This week Trisled launched a new website .  All models from road to track are available.  Looking at site I am surprised to see that a road version of the world speed record velomobile Completely Overzealous 2 is available for sale if you can spare A$16,500 or approximately US$12,000 or €11,000 you can get the new 25kg Overzealous XC.   There are few specifications published but we know that it has a Pinion 18-speed and a 16m turning radius.  I compared the size to the Milan SL and it Overzealous is 30mm shorter, 24mm wider and 65mm lower and it sits 70mm above the ground. I wanted to compare the Trisled velomobile to the Milan RS but the information regarding this model has disappeared from the Milan website.  I wonder how many Overzealous RS will make it to the road.  One thing I’m disappointed that I did not see is the new Coroplast road velomobile kit currently under development.
Completely Overzealous 2

SPEZI 2016

SPEZI is the largest tradeshow where European velomobile manufacturers display their products is coming soon.  The tradeshow is open to the public will take place April 23th and 24th in Germersheim, Germany.  This event provides the opportunity to see and test velomobiles as well as to attend lectures and meet other riders.  SPEZI is not a velomobile specific event; it caters to all types of special cycling vehicles including recumbent bikes, trikes, transporters, etc.

While manufacturers have not made their plans known yet there are some hints of new velomobiles making their appearance.  The following is speculation but it is probably a given that the QuattroVelo will be there, the upgraded version of the Evo-K will probably be there and maybe the elusive Evo-Kx may make an appearance, there is a chance we could also see the Velomo Quad velomobile.  Will Daniel Fenn be ready to show his new DF-XL derived quad velo?  What bout Raderwerk?  They should have the Milan 4.2 but what else do they have?  Of course those are still under development so they may not be available for show.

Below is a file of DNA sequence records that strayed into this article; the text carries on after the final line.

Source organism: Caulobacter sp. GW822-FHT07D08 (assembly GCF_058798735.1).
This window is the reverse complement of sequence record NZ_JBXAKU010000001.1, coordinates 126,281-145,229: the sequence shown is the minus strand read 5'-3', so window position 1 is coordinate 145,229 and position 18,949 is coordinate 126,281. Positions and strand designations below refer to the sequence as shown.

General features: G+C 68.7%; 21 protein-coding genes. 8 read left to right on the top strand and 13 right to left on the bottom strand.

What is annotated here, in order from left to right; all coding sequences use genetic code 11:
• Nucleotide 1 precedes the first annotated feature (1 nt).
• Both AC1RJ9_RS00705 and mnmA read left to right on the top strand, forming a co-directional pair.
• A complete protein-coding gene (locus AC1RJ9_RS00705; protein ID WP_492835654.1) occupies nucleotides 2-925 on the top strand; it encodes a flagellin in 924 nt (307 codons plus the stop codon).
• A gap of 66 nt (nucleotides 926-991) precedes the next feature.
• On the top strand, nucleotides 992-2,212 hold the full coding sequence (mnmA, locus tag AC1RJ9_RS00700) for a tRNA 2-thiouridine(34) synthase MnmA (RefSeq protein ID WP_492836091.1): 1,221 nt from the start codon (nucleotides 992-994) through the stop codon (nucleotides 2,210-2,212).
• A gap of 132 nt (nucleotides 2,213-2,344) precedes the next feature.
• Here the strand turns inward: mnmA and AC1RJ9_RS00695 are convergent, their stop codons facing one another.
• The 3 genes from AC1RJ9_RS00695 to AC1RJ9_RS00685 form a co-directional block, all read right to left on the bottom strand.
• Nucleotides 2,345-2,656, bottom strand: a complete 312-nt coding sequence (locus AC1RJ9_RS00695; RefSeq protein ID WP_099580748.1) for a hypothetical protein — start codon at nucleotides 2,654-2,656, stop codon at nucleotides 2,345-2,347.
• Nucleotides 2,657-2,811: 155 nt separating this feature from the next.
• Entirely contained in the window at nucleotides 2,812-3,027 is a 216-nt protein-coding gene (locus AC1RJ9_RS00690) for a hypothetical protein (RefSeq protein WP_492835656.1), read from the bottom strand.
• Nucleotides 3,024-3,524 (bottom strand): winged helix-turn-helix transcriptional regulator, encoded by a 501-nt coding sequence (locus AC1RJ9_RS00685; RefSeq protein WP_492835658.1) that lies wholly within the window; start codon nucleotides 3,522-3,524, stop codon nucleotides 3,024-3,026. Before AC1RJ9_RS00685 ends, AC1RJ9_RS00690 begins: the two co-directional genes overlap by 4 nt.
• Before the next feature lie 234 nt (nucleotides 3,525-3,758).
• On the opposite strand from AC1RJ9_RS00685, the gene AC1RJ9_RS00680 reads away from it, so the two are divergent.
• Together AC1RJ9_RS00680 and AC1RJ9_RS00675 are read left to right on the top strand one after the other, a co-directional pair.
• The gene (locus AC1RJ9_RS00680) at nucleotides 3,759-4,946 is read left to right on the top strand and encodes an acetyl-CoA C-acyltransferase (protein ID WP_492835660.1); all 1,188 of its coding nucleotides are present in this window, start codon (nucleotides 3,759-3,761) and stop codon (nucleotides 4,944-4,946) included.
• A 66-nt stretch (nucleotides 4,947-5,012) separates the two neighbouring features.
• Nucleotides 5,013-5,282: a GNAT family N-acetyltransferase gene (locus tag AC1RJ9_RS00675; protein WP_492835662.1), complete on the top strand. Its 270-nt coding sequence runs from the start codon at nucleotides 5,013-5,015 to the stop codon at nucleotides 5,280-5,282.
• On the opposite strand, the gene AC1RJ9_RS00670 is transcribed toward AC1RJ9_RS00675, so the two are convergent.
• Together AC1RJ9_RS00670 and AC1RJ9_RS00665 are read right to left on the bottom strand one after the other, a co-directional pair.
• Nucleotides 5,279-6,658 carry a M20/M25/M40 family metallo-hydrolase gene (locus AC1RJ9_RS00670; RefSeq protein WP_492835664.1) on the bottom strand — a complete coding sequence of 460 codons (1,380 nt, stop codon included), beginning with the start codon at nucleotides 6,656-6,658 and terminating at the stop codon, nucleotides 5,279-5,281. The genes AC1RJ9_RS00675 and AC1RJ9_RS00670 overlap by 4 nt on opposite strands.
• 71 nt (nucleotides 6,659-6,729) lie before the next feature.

Over the next few weeks I will try to inform myself of the upcoming appearances and report here.  Unfortunately I will not be able to attend and see those in person.  Maybe I should have started a fund me campaign!

Monday, February 22, 2016

Still shoveling snow

Still shoveling snow
In the past couple of weeks around here the winter weather has gone from one extreme to the next.  We have an El Niño year and the weather is unpredictable.  The temperature goes from the -30s C to +5C overnight, we had large quantities of snow followed by rain then freezing cold again.  Snow is piled up over 2m (6ft) on each side of the road and driveways.  Secondary roads are covered with snow and ice.  I’ve been riding my mountain bike while the DF is parked until the riding conditions improve.  A couple of weeks ago, the snow had mostly melted and I was looking forward to riding on the roads by the end of February but I think it will take a few more weeks as we expect more snow, rain and significant temperature fluctuations over the next week to 10 days.

Well because I can’t ride my velomobile, it does not mean things are not happening in the velomobile world.  Here are some bits of information I collected.